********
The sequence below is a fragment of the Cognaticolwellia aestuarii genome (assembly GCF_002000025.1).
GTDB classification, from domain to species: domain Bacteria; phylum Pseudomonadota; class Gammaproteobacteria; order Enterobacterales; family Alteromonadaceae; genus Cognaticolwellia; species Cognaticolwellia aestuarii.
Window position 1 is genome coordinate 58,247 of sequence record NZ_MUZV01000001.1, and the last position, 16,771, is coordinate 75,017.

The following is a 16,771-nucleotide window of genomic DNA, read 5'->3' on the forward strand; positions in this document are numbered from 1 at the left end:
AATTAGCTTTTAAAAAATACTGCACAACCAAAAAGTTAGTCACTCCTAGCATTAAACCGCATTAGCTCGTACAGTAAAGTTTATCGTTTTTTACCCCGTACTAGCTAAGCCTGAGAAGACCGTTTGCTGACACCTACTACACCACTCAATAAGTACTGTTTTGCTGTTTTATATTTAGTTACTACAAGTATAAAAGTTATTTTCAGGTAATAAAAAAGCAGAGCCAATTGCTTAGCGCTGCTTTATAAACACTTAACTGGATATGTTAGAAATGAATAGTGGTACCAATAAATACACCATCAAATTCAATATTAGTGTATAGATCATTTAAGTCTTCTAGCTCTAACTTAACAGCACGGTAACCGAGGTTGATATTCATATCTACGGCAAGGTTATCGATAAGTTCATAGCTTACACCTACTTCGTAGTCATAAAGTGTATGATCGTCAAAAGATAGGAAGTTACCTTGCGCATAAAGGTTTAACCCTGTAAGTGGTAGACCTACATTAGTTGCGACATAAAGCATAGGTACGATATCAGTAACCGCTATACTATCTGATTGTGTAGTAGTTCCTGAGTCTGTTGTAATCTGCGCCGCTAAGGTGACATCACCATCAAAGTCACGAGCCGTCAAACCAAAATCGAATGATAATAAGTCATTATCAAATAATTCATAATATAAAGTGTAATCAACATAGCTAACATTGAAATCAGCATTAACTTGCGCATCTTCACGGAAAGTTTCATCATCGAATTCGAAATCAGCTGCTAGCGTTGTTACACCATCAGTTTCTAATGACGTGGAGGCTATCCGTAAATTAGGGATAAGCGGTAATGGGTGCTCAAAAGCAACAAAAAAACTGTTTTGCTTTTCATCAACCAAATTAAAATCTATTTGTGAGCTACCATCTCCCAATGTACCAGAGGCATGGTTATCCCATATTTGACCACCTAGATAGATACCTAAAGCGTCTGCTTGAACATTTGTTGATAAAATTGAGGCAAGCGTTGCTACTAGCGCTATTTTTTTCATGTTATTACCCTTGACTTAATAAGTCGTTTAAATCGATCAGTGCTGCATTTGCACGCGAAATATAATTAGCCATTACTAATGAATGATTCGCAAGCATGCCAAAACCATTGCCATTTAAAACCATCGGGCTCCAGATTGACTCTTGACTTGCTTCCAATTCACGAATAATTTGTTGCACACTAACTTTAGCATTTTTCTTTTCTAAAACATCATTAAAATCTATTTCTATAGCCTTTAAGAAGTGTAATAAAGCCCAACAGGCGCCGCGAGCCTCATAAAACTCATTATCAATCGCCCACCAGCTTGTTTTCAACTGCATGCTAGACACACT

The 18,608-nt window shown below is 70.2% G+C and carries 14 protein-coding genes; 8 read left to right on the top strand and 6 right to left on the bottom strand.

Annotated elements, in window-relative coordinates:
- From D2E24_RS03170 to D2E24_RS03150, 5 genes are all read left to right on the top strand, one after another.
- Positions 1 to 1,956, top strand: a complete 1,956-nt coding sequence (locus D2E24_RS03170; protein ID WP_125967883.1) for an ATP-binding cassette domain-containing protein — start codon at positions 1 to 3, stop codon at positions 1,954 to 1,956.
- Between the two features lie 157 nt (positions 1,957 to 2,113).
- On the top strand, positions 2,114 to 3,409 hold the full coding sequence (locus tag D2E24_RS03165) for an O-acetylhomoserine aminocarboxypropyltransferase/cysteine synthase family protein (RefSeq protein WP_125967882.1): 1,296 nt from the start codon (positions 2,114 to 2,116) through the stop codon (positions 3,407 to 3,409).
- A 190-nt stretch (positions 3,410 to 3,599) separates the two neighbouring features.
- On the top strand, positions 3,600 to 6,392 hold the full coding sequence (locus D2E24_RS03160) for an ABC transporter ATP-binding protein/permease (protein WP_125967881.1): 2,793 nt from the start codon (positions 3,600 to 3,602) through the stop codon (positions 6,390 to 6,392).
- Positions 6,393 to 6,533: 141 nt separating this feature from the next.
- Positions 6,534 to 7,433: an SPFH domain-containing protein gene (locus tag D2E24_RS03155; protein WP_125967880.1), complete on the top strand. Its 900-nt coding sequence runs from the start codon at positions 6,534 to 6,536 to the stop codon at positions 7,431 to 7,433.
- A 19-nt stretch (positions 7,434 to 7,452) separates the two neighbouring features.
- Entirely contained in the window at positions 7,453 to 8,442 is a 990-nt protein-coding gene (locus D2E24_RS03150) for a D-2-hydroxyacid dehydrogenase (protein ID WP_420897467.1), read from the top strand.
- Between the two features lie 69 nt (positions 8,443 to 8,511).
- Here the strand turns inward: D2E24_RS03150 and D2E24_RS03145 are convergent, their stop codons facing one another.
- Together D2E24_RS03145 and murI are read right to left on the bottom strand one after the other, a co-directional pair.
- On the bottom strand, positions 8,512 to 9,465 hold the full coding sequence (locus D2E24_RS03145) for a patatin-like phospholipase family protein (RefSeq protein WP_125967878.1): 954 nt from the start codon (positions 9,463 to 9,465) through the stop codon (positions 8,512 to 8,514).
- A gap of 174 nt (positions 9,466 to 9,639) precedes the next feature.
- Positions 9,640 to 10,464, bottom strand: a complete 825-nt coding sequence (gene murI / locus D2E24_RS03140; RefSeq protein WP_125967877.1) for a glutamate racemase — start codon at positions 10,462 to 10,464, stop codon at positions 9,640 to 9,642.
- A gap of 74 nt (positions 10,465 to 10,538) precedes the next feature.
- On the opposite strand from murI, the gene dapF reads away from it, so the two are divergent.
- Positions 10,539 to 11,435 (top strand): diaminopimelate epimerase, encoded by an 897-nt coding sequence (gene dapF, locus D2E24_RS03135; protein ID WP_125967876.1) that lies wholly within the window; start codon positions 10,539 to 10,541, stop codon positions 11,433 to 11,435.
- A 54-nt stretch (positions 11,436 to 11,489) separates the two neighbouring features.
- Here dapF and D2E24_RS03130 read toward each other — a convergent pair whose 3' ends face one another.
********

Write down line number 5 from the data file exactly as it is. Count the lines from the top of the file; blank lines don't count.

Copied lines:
AATTAGCTTTTAAAAAATACTGCACAACCAAAAAGTTAGTCACTCCTAGCATTAAACCGCATTAGCTCGTACAGTAAAGTTTATCGTTTTTTACCCCGTACTAGCTAAGCCTGAGAAGACCGTTTGCTGACACCTACTACACCACTCAATAAGTACTGTTTTGCTGTTTTATATTTAGTTACTACAAGTATAAAAGTTATTTTCAGGTAATAAAAAAGCAGAGCCAATTGCTTAGCGCTGCTTTATAAACACTTAACTGGATATGTTAGAAATGAATAGTGGTACCAATAAATACACCATCAAATTCAATATTAGTGTATAGATCATTTAAGTCTTCTAGCTCTAACTTAACAGCACGGTAACCGAGGTTGATATTCATATCTACGGCAAGGTTATCGATAAGTTCATAGCTTACACCTACTTCGTAGTCATAAAGTGTATGATCGTCAAAAGATAGGAAGTTACCTTGCGCATAAAGGTTTAACCCTGTAAGTGGTAGACCTACATTAGTTGCGACATAAAGCATAGGTACGATATCAGTAACCGCTATACTATCTGATTGTGTAGTAGTTCCTGAGTCTGTTGTAATCTGCGCCGCTAAGGTGACATCACCATCAAAGTCACGAGCCGTCAAACCAAAATCGAATGATAATAAGTCATTATCAAATAATTCATAATATAAAGTGTAATCAACATAGCTAACATTGAAATCAGCATTAACTTGCGCATCTTCACGGAAAGTTTCATCATCGAATTCGAAATCAGCTGCTAGCGTTGTTACACCATCAGTTTCTAATGACGTGGAGGCTATCCGTAAATTAGGGATAAGCGGTAATGGGTGCTCAAAAGCAACAAAAAAACTGTTTTGCTTTTCATCAACCAAATTAAAATCTATTTGTGAGCTACCATCTCCCAATGTACCAGAGGCATGGTTATCCCATATTTGACCACCTAGATAGATACCTAAAGCGTCTGCTTGAACATTTGTTGATAAAATTGAGGCAAGCGTTGCTACTAGCGCTATTTTTTTCATGTTATTACCCTTGACTTAATAAGTCGTTTAAATCGATCAGTGCTGCATTTGCACGCGAAATATAATTAGCCATTACTAATGAATGATTCGCAAGCATGCCAAAACCATTGCCATTTAAAACCATCGGGCTCCAGATTGACTCTTGACTTGCTTCCAATTCACGAATAATTTGTTGCACACTAACTTTAGCATTTTTCTTTTCTAAAACATCATTAAAATCTATTTCTATAGCCTTTAAGAAGTGTAATAAAGCCCAACAGGCGCCGCGAGCCTCATAAAACTCATTATCAATCGCCCACCAGCTTGTTTTCAACTGCATGCTAGACACACT